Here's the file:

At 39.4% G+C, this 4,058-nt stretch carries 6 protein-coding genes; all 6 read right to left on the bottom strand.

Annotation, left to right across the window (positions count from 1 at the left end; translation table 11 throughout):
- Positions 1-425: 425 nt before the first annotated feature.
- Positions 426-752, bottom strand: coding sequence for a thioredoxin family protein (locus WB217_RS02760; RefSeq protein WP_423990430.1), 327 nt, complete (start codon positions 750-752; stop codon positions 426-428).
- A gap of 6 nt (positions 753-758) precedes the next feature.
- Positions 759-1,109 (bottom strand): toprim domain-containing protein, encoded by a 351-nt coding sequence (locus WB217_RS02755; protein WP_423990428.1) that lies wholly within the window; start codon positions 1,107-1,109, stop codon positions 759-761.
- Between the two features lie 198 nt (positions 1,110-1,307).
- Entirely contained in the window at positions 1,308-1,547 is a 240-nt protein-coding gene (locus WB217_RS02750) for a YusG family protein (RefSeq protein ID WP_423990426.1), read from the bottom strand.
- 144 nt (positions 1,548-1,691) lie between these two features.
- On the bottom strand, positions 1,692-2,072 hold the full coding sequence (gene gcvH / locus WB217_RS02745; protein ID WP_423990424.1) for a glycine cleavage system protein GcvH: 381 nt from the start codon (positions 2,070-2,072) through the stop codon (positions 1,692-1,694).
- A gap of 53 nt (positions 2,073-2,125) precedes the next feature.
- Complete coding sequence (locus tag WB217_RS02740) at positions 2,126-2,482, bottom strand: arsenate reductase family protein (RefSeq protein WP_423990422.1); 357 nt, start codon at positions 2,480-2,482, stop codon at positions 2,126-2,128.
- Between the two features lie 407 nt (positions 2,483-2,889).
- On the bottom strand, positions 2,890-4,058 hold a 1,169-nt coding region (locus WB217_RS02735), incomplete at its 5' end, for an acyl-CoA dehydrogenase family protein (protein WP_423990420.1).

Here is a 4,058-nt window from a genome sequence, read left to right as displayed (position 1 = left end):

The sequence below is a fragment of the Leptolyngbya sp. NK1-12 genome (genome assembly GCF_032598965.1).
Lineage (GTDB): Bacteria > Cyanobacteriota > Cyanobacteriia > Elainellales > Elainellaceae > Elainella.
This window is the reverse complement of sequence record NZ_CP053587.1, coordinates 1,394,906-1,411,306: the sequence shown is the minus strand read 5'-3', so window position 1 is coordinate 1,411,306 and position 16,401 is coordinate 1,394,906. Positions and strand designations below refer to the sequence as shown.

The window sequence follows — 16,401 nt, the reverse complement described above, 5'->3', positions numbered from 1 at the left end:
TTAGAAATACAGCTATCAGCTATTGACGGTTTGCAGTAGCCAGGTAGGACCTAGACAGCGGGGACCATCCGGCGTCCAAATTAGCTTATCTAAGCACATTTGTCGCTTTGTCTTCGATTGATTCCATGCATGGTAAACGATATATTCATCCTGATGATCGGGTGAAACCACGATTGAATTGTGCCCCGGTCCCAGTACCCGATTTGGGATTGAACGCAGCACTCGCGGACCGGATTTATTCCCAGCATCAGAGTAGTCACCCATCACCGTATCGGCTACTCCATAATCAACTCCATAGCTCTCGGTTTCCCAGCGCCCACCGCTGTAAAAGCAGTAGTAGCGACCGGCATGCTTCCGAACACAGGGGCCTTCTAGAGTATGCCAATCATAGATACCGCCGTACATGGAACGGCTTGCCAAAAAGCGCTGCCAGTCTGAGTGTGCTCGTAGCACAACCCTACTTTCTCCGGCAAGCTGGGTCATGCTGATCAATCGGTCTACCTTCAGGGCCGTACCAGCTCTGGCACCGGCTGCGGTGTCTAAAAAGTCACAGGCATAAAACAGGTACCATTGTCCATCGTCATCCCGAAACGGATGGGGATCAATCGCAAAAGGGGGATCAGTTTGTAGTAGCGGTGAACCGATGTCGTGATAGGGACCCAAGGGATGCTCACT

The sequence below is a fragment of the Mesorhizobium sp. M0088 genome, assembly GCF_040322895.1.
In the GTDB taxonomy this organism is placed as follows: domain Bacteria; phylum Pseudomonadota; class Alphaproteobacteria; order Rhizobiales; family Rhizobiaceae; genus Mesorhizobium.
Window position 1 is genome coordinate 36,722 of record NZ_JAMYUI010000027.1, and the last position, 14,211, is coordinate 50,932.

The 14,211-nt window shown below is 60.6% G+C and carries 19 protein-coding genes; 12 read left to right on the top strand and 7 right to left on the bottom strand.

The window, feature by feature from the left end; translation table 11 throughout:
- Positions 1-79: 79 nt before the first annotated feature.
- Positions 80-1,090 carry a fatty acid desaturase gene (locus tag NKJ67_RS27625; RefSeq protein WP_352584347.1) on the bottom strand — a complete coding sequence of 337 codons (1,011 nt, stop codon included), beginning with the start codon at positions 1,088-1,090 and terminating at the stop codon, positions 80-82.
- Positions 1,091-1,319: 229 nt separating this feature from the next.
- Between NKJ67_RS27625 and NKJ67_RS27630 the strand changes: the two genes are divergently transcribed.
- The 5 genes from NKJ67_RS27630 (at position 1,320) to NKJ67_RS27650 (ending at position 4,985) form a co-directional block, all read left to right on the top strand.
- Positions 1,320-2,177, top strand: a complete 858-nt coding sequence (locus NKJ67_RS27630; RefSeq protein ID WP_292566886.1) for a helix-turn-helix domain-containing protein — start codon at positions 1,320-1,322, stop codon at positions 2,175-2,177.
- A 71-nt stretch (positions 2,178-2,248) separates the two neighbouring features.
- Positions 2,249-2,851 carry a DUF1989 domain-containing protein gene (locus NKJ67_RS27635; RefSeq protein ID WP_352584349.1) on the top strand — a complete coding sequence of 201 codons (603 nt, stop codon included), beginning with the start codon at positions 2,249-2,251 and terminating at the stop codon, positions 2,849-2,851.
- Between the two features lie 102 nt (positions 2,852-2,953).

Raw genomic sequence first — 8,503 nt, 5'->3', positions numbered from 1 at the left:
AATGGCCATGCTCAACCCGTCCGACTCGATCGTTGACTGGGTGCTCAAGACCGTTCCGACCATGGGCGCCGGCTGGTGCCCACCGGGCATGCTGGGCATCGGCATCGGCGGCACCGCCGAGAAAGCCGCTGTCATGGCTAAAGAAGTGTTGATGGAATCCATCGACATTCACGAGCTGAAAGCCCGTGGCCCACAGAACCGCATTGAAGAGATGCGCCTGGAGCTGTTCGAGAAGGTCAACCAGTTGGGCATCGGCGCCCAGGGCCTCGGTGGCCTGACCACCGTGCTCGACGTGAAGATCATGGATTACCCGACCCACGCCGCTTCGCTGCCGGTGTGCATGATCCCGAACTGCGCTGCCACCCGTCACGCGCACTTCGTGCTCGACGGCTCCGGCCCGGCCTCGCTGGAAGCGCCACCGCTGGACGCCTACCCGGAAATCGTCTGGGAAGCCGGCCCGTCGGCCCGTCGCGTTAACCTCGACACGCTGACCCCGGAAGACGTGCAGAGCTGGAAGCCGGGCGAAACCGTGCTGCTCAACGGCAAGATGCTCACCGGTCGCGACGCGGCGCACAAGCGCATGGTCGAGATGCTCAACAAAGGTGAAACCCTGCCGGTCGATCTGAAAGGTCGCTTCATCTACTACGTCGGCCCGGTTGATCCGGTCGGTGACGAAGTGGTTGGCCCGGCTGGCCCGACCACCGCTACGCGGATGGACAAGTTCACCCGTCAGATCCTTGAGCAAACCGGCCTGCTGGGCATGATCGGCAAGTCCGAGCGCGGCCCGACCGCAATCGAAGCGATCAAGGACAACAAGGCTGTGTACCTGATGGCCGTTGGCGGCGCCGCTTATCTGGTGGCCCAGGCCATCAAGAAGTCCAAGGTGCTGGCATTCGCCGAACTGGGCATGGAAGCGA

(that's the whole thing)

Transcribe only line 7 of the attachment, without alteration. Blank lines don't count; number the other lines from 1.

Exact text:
- Between the two features lie 198 nt (positions 1,110-1,307).